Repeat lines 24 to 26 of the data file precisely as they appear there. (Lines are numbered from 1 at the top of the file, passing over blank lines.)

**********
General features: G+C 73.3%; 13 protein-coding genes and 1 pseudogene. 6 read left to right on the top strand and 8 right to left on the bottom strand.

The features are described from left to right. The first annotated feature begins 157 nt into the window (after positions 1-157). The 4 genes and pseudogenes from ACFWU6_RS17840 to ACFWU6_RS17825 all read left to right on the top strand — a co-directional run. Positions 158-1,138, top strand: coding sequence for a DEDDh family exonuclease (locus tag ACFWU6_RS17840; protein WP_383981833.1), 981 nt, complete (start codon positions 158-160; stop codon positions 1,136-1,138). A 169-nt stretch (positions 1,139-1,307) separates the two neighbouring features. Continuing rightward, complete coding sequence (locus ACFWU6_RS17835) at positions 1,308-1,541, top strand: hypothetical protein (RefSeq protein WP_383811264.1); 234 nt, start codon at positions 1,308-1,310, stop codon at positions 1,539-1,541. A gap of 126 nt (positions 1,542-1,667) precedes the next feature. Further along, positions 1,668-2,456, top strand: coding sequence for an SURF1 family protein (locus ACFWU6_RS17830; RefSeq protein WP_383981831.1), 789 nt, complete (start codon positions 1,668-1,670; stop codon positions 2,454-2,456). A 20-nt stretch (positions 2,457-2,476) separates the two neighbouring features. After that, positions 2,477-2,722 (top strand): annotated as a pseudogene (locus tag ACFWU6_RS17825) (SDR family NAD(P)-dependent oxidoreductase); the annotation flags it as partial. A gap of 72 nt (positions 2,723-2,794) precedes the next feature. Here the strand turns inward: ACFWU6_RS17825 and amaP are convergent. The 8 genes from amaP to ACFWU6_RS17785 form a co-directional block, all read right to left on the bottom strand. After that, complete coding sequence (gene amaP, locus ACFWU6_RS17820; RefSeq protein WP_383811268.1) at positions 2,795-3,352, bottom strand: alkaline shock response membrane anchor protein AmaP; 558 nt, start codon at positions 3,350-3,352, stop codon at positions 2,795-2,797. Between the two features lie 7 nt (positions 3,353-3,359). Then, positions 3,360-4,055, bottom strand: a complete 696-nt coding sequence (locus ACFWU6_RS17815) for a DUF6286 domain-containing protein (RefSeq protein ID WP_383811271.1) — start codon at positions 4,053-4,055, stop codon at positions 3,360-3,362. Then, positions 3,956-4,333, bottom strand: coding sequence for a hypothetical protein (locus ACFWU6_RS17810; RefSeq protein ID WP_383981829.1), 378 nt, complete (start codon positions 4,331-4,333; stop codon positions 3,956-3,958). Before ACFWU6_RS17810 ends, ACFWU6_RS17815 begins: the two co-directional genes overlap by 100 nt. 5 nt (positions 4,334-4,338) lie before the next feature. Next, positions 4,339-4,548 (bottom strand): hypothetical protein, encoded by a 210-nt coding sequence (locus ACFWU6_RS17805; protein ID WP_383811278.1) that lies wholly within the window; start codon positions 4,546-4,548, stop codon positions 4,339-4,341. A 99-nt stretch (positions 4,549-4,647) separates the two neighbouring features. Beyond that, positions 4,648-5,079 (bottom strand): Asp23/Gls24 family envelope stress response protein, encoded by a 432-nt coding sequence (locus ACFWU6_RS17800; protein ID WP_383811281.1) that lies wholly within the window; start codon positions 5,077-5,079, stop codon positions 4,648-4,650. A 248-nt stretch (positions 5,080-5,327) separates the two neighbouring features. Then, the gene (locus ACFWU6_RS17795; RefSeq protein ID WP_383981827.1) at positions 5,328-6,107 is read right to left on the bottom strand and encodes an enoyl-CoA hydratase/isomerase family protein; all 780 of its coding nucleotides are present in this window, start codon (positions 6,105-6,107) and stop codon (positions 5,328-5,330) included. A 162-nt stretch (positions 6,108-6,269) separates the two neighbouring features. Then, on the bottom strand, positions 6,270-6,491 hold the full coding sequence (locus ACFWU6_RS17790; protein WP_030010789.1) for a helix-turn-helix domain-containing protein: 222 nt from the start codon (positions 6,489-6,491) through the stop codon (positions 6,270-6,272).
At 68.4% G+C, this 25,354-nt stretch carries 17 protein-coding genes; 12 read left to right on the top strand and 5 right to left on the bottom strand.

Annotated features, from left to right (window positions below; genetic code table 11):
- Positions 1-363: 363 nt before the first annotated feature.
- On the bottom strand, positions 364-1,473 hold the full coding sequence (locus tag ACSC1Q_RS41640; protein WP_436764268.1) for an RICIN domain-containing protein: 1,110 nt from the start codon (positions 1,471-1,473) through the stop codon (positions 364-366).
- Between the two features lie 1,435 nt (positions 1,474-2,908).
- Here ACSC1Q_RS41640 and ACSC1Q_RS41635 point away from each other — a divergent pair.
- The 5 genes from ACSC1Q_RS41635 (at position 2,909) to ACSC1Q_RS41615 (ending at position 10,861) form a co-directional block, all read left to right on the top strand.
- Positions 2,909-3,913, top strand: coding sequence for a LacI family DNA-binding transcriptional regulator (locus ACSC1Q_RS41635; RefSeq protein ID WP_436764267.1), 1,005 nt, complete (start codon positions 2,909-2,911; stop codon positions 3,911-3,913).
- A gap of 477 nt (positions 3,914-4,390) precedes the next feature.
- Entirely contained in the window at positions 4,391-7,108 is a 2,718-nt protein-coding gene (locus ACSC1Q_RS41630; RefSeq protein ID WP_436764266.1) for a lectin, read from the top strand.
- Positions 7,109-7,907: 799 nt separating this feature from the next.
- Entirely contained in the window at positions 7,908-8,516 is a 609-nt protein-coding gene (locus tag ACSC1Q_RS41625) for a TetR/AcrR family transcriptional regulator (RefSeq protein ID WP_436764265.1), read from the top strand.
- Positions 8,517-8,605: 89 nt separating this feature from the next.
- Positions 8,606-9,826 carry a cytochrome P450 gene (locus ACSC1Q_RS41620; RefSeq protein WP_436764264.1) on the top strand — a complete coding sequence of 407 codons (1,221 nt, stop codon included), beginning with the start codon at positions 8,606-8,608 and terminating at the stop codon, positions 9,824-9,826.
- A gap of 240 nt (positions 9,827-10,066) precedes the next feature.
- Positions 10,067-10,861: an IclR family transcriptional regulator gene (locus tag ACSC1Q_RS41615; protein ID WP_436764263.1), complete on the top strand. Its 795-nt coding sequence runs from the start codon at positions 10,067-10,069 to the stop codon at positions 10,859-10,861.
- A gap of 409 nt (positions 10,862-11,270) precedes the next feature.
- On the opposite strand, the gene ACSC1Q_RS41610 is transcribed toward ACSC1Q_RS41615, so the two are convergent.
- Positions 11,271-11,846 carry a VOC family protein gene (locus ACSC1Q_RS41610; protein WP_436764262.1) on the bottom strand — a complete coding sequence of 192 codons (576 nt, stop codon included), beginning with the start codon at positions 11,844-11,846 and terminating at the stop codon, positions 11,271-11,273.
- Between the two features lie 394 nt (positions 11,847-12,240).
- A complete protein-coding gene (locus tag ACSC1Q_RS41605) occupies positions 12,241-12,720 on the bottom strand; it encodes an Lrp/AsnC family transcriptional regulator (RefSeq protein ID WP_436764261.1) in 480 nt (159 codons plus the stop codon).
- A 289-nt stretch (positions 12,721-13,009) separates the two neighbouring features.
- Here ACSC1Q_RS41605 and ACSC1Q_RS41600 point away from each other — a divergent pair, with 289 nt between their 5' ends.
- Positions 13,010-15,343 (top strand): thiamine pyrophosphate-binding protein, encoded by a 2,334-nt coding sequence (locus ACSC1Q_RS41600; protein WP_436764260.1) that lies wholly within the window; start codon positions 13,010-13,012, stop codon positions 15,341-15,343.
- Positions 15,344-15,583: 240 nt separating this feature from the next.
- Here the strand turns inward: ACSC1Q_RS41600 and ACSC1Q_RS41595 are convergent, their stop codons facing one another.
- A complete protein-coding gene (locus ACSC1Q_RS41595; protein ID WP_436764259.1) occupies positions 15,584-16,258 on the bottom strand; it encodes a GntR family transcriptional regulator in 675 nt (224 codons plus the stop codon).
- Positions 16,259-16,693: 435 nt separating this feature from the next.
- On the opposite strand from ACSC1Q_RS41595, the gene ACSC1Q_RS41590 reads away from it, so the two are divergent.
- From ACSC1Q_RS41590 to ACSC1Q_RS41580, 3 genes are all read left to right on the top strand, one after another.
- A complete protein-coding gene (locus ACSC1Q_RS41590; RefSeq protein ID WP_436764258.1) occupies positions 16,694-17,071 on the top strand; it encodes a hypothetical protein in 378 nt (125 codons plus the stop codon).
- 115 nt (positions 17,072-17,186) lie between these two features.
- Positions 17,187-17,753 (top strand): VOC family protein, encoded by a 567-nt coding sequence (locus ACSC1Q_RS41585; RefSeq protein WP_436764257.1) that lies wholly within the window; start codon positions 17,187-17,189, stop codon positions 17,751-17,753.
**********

- A 289-nt stretch (positions 12,721-13,009) separates the two neighbouring features.
- Here ACSC1Q_RS41605 and ACSC1Q_RS41600 point away from each other — a divergent pair, with 289 nt between their 5' ends.
- Positions 13,010-15,343 (top strand): thiamine pyrophosphate-binding protein, encoded by a 2,334-nt coding sequence (locus ACSC1Q_RS41600; protein WP_436764260.1) that lies wholly within the window; start codon positions 13,010-13,012, stop codon positions 15,341-15,343.